Last week, the Advisory Council on the Implementation of National Pharmacare released its final report on the issue, which called for universal single-payer public pharmacare across the country. Following that report, stakeholders from all sides have weighed in, offering reactions that run the gamut from praise to criticism.
A statement from the Registered Nurses’ Association of Ontario (RNAO) expressed agreement with the report’s 60 recommendations. Citing the $34 billion reportedly spent by Canadians on prescription medication in 2018, the RNAO urged the federal government to quickly implement all the report’s proposals and accelerate its suggested timelines.
“It is clear a single-payer system would save Canadians' lives and money. It is also clear that Canadians and provincial and territorial governments are struggling with the high and escalating cost of drugs,” said Dr. Angela Cooper Brathwaite, president of the RNAO.
The Canadian Life and Health Industry Association (CLHIA), meanwhile, offered more measured support. It urged the federal government to move forward on controlling prescription-drug costs and expanding access to prescription medicines, particularly those without coverage and those struggling with catastrophic drug costs. That includes the creation of a new Canadian Drug Agency, introduction of funds earmarked to improve access to high-cost drugs for rare diseases, and modernization of the Patented Medicine Pricing Review Board.
But speaking for his organization, CLHIA President and CEO Stephen Frank said that “government plans and insurer-based plans should cooperate to negotiate lower drug prices for all Canadians … We believe that this kind of collaboration can achieve the goals of national pharmacare today without incurring the kinds of costs envisioned in today’s report.”
The Canadian Federation of Independent Business (CFIB) also offered agreement with reservations. “A national Pharmacare system may be a benefit for the millions of Canadians who are self-employed or for small employers who cannot afford to offer coverage as an employee benefit,” said CFIB President Dan Kelly. “But the program shouldn't come as an additional tax burden for small business owners.”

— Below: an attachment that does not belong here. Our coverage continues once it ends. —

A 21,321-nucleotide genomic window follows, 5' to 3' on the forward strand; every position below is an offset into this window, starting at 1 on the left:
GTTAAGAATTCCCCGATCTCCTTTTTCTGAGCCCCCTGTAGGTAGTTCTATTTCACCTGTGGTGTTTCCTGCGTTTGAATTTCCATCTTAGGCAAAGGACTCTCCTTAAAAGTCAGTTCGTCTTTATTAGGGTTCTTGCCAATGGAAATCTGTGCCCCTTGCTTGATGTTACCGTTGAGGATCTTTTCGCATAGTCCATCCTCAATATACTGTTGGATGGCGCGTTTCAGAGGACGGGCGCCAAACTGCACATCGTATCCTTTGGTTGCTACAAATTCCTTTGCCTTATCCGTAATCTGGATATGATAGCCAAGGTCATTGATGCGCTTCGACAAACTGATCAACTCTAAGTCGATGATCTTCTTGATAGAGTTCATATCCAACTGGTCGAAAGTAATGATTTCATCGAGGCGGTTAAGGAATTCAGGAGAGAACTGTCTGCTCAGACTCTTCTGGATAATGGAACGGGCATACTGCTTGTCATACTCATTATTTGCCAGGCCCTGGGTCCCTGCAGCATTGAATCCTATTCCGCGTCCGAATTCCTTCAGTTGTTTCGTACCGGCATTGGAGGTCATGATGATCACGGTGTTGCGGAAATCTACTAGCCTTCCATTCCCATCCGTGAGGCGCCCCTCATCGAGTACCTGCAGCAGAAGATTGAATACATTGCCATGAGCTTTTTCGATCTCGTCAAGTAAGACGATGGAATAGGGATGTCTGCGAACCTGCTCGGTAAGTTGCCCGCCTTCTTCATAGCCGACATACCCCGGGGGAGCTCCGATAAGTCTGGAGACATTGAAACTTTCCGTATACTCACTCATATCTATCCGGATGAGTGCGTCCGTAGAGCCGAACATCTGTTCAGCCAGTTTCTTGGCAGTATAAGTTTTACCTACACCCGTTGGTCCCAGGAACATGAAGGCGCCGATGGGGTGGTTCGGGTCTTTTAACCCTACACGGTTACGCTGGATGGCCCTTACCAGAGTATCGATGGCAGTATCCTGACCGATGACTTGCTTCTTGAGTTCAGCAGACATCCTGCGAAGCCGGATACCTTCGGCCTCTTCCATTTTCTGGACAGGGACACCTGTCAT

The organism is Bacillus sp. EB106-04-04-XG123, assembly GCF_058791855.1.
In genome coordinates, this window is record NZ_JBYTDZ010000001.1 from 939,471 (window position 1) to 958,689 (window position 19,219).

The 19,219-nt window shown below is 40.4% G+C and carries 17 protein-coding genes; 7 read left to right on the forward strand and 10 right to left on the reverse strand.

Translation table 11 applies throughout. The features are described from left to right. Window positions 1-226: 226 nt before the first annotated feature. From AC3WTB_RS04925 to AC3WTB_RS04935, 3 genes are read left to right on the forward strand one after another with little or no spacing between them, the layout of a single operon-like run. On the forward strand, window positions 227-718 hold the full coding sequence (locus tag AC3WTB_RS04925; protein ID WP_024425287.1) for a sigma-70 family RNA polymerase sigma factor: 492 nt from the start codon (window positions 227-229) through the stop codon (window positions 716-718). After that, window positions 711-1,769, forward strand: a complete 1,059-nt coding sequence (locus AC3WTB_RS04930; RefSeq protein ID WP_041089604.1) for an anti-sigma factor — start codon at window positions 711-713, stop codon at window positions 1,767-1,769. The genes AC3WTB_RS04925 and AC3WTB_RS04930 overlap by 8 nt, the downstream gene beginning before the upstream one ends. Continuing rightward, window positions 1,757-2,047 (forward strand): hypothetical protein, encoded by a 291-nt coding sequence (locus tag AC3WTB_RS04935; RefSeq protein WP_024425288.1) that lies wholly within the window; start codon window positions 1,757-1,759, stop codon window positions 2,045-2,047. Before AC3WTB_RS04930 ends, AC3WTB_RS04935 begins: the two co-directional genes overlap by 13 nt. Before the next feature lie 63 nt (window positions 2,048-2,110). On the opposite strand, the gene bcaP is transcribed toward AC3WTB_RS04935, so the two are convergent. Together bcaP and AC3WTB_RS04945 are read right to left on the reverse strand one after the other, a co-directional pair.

A statement from the group noted that most small-business owners who support a Pharmacare plan oppose the idea of funding it through a GST increase, payroll taxes, or increases in personal taxes. Rather, it should be funded through savings from lower negotiated drug prices and reallocating funds freed up from cutting existing spending.
Jason Lietaer, president of national communications firm Enterprise Canada, disagreed with the proposal more adamantly. In a commentary published in the National Post, he blasted the the $15 billion-a-year price tag attached to the National Pharmacare proposal as a “debilitating” cost. He called instead for a more targeted approach — insuring those who don’t have coverage — that he said would cost just about $2-3 billion.
He also noted that Health Minister Eric Hoskins has pegged savings from Pharmacare at $2.8 billion a year, while Canadians would have to absorb an extra $15 billion in taxes.
“I have some confidence the Trudeau government will see that it can meet its objectives (political and policy) with a more modest approach,” he said.